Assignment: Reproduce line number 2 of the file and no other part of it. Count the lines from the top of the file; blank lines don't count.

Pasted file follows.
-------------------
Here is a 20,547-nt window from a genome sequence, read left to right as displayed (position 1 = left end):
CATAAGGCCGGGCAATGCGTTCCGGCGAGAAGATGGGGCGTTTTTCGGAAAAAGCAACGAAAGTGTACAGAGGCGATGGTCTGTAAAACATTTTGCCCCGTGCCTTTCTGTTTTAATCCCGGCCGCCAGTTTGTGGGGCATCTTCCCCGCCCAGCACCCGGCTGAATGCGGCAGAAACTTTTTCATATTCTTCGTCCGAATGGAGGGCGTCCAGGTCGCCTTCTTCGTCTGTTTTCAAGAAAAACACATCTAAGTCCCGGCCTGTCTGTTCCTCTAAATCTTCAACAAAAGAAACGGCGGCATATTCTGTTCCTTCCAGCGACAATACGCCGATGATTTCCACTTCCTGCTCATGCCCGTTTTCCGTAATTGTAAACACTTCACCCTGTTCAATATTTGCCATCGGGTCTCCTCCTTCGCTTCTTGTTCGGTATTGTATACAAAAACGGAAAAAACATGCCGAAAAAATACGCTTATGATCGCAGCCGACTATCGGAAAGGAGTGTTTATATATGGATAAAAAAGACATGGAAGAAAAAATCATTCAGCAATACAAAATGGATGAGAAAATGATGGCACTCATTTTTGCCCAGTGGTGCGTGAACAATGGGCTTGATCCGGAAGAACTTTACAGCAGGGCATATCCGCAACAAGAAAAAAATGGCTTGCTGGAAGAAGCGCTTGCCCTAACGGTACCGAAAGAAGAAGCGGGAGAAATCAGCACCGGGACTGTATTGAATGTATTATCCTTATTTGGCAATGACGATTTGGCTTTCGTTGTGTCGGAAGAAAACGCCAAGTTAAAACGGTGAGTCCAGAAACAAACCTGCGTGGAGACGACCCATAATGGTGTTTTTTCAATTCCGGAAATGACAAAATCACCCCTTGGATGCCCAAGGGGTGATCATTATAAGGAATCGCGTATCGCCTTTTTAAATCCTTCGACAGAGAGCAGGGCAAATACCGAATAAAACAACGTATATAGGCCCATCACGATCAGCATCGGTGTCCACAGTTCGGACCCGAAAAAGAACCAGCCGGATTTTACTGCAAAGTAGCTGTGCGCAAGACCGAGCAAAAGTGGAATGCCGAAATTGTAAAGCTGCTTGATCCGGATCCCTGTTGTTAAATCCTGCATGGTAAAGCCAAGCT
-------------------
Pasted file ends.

CATAAGGCCGGGCAATGCGTTCCGGCGAGAAGATGGGGCGTTTTTCGGAAAAAGCAACGAAAGTGTACAGAGGCGATGGTCTGTAAAACATTTTGCCCCGTGCCTTTCTGTTTTAATCCCGGCCGCCAGTTTGTGGGGCATCTTCCCCGCCCAGCACCCGGCTGAATGCGGCAGAAACTTTTTCATATTCTTCGTCCGAATGGAGGGCGTCCAGGTCGCCTTCTTCGTCTGTTTTCAAGAAAAACACATCTAAGTCCCGGCCTGTCTGTTCCTCTAAATCTTCAACAAAAGAAACGGCGGCATATTCTGTTCCTTCCAGCGACAATACGCCGATGATTTCCACTTCCTGCTCATGCCCGTTTTCCGTAATTGTAAACACTTCACCCTGTTCAATATTTGCCATCGGGTCTCCTCCTTCGCTTCTTGTTCGGTATTGTATACAAAAACGGAAAAAACATGCCGAAAAAATACGCTTATGATCGCAGCCGACTATCGGAAAGGAGTGTTTATATATGGATAAAAAAGACATGGAAGAAAAAATCATTCAGCAATACAAAATGGATGAGAAAATGATGGCACTCATTTTTGCCCAGTGGTGCGTGAACAATGGGCTTGATCCGGAAGAACTTTACAGCAGGGCATATCCGCAACAAGAAAAAAATGGCTTGCTGGAAGAAGCGCTTGCCCTAACGGTACCGAAAGAAGAAGCGGGAGAAATCAGCACCGGGACTGTATTGAATGTATTATCCTTATTTGGCAATGACGATTTGGCTTTCGTTGTGTCGGAAGAAAACGCCAAGTTAAAACGGTGAGTCCAGAAACAAACCTGCGTGGAGACGACCCATAATGGTGTTTTTTCAATTCCGGAAATGACAAAATCACCCCTTGGATGCCCAAGGGGTGATCATTATAAGGAATCGCGTATCGCCTTTTTAAATCCTTCGACAGAGAGCAGGGCAAATACCGAATAAAACAACGTATATAGGCCCATCACGATCAGCATCGGTGTCCACAGTTCGGACCCGAAAAAGAACCAGCCGGATTTTACTGCAAAGTAGCTGTGCGCAAGACCGAGCAAAAGTGGAATGCCGAAATTGTAAAGCTGCTTGATCCGGATCCCTGTTGTTAAATCCTGCATGGTAAAGCCAAGCT